Some things that always get left out of these stadium articles (“Soccer stadium design unveiled amid high hopes,” Feb. 25):

1) What guarantees will Minnesota United make that it won’t leave before 52 years are up?

2) Will the city have an option to break the lease with the Metropolitan Council if the team leaves before 52 years?

3) Will there be clauses that require the city to pay for upgrades that the team sees fit to “remain competitive”? Who decides which upgrades are necessary?

4) Will the surrounding businesses be assessed for infrastructure upgrades, but not the team, because it’ll be “publicly owned”?

Hasn’t any city official heard of Harrison, N.J., and looked at an aerial view of the $200 million Red Bull Arena? It’s surrounded by empty lots that were supposed to be the same type of development they’re talking about here. I predict there will be so many loopholes for Minnesota United that it will leave St. Paul stuck with an “obsolete” stadium and no team when team owner Bill McGuire decides to relocate across the river to get a better deal from Minneapolis in 15 years.

Kyle Benton, Minneapolis


Here are some concerns voters should have on their minds

I hope that as Minnesotans prepare to caucus on Tuesday, they consider caucusing for women’s rights. The rights of women continue to come under attack, and we should all make a pledge to caucus for reproductive freedom in four areas.

1) We should have a paid parental leave program that allows mothers, and fathers, to take time off to care for a new child. Whether by birth or through adoption, a woman deserves to spend her first few weeks with her new child without fear of missing a house payment.

2) We should assure affordable and medically appropriate contraception for all women.

3) We should protect mothers from pregnancy discrimination in hiring and in the workplace.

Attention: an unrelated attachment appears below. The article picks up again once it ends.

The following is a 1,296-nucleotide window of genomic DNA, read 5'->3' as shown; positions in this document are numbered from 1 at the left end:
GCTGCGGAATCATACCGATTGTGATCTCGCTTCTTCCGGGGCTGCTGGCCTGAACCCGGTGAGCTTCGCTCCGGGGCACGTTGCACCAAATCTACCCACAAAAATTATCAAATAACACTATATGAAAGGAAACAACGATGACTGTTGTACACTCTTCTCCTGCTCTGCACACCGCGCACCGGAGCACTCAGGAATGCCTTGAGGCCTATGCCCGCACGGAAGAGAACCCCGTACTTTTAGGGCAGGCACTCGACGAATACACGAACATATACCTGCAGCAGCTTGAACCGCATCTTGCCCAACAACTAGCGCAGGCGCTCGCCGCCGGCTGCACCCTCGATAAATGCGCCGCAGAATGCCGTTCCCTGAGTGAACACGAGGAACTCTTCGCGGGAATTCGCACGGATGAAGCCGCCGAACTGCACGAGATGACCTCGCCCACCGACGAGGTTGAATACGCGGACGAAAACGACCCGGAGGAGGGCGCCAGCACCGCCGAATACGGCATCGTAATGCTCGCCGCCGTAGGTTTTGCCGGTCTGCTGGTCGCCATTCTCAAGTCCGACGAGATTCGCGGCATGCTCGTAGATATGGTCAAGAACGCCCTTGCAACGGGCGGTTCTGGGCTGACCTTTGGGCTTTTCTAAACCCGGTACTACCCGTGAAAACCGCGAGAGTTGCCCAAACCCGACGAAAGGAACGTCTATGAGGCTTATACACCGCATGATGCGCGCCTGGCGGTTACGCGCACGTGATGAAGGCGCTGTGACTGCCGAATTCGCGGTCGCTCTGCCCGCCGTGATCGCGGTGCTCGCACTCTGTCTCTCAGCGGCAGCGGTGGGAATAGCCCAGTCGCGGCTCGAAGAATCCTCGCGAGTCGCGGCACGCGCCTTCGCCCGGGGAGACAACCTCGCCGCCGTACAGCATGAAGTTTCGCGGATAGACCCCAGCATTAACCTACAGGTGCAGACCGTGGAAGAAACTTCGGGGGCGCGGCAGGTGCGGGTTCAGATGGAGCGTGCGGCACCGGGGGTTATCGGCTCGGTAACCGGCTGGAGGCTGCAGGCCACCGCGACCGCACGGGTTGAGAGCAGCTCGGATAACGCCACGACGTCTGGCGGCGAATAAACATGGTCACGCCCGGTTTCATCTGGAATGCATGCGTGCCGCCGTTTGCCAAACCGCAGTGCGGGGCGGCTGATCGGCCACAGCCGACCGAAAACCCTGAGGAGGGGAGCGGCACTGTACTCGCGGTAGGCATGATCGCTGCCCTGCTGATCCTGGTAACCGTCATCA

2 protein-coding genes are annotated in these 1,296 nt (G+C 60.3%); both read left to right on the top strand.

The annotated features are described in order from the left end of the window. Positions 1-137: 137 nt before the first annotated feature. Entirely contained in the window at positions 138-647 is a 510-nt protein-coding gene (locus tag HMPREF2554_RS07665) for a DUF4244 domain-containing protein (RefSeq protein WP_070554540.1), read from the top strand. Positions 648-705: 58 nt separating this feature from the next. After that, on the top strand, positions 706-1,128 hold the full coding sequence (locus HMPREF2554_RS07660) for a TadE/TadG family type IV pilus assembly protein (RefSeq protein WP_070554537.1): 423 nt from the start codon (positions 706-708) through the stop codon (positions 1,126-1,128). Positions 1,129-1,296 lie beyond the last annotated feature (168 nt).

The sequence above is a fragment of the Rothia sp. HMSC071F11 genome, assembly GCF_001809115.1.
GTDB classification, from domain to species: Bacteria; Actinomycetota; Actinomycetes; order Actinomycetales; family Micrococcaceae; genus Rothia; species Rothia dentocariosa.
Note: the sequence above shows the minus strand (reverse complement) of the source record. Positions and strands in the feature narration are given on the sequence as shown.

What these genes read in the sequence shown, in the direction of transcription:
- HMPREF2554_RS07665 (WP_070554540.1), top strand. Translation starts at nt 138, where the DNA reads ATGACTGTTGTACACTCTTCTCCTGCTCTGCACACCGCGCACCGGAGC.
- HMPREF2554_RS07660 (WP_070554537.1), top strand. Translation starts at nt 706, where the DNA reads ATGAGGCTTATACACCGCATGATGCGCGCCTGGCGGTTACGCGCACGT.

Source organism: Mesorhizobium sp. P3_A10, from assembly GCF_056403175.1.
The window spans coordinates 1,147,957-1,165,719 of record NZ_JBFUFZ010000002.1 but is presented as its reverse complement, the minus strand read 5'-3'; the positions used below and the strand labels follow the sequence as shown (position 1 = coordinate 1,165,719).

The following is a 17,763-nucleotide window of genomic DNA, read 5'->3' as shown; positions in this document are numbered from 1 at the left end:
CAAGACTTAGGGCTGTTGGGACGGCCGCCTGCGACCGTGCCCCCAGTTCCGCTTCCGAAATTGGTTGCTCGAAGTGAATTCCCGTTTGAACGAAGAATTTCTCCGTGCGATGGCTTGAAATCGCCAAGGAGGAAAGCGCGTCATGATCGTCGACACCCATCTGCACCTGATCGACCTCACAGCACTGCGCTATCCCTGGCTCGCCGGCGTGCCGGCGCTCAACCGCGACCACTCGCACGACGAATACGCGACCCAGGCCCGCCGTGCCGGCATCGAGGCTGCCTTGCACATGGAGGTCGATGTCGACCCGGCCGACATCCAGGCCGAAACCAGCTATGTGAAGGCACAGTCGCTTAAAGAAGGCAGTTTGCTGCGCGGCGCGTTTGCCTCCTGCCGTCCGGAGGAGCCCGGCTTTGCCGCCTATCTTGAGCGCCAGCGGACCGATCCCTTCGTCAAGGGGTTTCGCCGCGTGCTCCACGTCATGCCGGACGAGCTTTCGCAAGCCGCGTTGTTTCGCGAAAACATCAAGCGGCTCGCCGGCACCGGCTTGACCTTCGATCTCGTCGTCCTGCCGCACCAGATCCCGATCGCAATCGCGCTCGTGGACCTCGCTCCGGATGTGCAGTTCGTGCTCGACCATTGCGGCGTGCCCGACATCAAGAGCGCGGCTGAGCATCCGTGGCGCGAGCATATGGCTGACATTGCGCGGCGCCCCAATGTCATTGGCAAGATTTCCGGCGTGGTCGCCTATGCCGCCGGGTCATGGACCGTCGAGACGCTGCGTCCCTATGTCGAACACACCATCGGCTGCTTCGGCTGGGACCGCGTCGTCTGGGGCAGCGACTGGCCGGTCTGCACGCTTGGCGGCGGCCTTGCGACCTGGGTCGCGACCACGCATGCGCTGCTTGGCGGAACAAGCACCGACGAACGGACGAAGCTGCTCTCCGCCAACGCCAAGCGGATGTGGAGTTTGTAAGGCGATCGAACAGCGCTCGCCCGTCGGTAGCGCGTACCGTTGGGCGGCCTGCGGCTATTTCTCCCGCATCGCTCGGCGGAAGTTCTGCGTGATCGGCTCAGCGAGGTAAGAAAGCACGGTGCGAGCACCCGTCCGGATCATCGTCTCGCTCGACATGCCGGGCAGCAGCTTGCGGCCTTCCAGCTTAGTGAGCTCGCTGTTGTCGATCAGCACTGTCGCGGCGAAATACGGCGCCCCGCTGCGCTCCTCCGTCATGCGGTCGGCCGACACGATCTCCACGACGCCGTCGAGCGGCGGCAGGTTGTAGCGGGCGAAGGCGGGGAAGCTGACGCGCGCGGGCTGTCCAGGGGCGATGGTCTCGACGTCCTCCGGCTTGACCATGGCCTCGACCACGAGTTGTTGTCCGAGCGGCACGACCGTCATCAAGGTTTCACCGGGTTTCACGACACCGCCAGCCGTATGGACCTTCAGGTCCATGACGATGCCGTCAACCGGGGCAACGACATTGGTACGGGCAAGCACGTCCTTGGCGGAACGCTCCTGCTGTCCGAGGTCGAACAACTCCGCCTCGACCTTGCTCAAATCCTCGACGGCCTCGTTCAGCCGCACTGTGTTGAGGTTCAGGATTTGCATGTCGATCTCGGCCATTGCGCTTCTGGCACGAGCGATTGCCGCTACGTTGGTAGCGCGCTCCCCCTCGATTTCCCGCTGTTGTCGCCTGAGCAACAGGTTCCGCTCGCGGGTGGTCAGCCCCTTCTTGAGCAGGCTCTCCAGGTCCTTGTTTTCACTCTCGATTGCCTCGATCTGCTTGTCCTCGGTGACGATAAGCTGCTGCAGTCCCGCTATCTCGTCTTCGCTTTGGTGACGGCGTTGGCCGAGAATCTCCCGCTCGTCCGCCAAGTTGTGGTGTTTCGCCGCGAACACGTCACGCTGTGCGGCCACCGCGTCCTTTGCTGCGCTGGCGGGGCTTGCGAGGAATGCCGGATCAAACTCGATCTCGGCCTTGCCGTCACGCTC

4) Last, we should protect a woman’s access to a safe and legal abortion.

This is as important an issue as any.

Meron Joseph, Champlin

• • •

The 2016 presidential candidates have been campaigning for months, and the election is rapidly approaching. They have all talked about a wide array of issues that are important to the people in this country, but unfortunately, not all candidates have explained their plans for Social Security.

This program affects all Americans; some are closer to receiving Social Security than others, but anyone who works in this country pays into it.

Whether we like it or not, the future is coming. If the government fails to improve the Social Security system, future retirees could lose up to $10,000 a year once they retire.

If you want to be the president, you should have a plan for Social Security. I want the presidential candidates from all parties to take a stand on this issue and announce what their specific plans are. I hope you will help me remind them about why this issue is important.

Steve Cunningham, Forest Lake



The Star Tribune may find this sort of thing funny, but I don’t

The Democrat attack ad labeled as a review of “comedian” Will Durst (“The heavyweight champion of political standup,” Feb. 25) is yet another example of a left-leaning opinion piece being printed as news in the Star Tribune. Put-downs disguised as humor are no longer politically correct if the targets are black, women, blonds, Polish, homosexuals or Democrats. Men and Republicans are still fair game. Even Republican women are acceptable targets. Probably, blond, Polish lesbians can be picked on if they are Republicans.